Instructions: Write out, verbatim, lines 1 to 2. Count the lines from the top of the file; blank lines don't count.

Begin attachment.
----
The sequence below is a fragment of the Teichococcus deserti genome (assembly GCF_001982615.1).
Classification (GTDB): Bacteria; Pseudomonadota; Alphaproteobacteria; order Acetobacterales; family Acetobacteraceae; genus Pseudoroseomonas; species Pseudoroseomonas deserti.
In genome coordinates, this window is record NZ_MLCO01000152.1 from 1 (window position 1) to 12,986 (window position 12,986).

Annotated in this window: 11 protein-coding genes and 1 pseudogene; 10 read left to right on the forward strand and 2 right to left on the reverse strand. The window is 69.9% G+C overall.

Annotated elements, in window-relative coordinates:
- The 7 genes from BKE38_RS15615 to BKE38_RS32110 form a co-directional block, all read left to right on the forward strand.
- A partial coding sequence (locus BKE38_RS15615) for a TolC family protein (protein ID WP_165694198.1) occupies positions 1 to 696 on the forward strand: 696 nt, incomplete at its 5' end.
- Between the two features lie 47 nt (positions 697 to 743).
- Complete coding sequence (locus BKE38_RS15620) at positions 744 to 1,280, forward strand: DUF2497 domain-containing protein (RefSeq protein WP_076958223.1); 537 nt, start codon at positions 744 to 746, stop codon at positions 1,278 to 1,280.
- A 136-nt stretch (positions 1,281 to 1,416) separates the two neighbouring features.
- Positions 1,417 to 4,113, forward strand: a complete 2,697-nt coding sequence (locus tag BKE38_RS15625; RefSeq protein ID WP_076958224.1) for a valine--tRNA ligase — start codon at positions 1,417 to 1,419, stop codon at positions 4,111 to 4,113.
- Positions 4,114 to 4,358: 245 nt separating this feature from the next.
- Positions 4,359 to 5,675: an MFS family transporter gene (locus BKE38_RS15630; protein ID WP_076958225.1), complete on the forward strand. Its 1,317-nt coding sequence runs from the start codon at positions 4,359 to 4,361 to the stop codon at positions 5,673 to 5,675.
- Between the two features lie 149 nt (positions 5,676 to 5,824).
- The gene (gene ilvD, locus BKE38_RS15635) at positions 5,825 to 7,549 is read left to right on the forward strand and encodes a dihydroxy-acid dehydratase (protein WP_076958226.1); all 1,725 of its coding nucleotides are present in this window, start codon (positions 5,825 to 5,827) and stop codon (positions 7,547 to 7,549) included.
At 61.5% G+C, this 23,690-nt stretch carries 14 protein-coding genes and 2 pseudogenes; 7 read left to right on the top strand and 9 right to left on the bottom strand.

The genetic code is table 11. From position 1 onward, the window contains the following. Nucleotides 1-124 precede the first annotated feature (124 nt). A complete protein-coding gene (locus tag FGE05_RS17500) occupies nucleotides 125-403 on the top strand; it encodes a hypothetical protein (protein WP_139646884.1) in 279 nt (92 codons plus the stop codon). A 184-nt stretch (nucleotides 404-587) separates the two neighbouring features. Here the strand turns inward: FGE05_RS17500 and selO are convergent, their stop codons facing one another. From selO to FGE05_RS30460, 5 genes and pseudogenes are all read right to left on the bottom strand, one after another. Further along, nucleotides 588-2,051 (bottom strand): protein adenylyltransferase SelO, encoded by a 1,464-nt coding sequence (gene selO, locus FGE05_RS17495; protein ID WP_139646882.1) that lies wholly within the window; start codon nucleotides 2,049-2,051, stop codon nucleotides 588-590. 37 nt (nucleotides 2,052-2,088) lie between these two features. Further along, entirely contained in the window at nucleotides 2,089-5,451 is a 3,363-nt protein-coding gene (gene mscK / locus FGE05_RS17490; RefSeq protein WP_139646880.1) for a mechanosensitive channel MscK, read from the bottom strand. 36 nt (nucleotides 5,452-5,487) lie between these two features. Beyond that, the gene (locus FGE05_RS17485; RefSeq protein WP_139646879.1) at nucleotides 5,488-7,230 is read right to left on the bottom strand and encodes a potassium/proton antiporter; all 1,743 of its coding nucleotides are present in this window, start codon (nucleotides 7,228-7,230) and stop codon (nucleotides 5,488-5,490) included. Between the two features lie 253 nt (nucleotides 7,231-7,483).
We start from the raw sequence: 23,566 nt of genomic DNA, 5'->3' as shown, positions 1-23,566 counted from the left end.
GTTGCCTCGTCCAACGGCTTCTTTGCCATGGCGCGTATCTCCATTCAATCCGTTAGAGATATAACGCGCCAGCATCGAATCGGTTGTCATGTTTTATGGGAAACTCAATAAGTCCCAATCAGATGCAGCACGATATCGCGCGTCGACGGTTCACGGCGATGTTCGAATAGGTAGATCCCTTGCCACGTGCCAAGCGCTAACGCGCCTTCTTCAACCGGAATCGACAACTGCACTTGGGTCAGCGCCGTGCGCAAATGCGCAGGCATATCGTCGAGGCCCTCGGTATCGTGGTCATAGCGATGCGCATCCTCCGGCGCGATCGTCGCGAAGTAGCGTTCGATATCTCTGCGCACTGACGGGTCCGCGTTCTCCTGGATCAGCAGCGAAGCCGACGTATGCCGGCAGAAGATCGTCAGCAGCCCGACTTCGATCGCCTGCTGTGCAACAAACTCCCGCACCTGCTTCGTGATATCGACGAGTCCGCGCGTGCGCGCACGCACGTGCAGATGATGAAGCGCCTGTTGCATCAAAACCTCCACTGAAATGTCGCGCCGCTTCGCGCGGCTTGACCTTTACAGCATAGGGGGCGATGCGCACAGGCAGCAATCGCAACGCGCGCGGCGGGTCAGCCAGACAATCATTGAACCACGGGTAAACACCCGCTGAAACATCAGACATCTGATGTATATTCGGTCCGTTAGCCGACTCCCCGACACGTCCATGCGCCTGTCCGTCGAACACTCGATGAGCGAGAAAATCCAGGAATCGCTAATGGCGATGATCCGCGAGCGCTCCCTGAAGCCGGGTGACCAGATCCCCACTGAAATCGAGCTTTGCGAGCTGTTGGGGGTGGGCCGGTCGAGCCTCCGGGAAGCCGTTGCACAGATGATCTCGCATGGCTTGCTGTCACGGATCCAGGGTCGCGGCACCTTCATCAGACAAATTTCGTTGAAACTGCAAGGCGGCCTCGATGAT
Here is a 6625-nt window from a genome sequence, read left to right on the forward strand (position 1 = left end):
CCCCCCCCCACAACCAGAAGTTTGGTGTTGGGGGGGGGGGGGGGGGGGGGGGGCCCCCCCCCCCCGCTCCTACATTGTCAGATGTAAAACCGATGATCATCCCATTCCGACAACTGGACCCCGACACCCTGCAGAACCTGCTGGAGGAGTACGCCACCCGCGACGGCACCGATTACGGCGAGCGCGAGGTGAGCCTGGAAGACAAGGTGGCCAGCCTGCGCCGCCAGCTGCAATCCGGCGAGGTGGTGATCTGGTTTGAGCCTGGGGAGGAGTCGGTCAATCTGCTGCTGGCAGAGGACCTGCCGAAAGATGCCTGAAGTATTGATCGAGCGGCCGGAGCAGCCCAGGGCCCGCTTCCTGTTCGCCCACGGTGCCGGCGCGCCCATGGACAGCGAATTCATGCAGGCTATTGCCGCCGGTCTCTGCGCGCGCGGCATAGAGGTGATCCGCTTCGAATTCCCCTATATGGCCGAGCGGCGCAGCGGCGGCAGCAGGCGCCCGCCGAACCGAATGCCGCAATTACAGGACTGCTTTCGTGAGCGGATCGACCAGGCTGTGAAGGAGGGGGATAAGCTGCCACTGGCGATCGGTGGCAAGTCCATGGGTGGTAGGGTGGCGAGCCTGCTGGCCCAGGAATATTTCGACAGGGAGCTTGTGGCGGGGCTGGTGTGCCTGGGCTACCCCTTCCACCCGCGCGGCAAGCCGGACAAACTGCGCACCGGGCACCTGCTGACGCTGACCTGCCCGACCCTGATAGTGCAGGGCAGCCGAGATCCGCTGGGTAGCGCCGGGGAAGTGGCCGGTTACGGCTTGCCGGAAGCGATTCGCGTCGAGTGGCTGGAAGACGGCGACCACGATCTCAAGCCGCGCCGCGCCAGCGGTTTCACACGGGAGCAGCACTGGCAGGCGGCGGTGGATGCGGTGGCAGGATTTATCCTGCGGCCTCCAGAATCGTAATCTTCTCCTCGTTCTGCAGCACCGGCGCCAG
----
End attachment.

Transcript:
The sequence below is a fragment of the Teichococcus deserti genome (assembly GCF_001982615.1).
Classification (GTDB): Bacteria; Pseudomonadota; Alphaproteobacteria; order Acetobacterales; family Acetobacteraceae; genus Pseudoroseomonas; species Pseudoroseomonas deserti.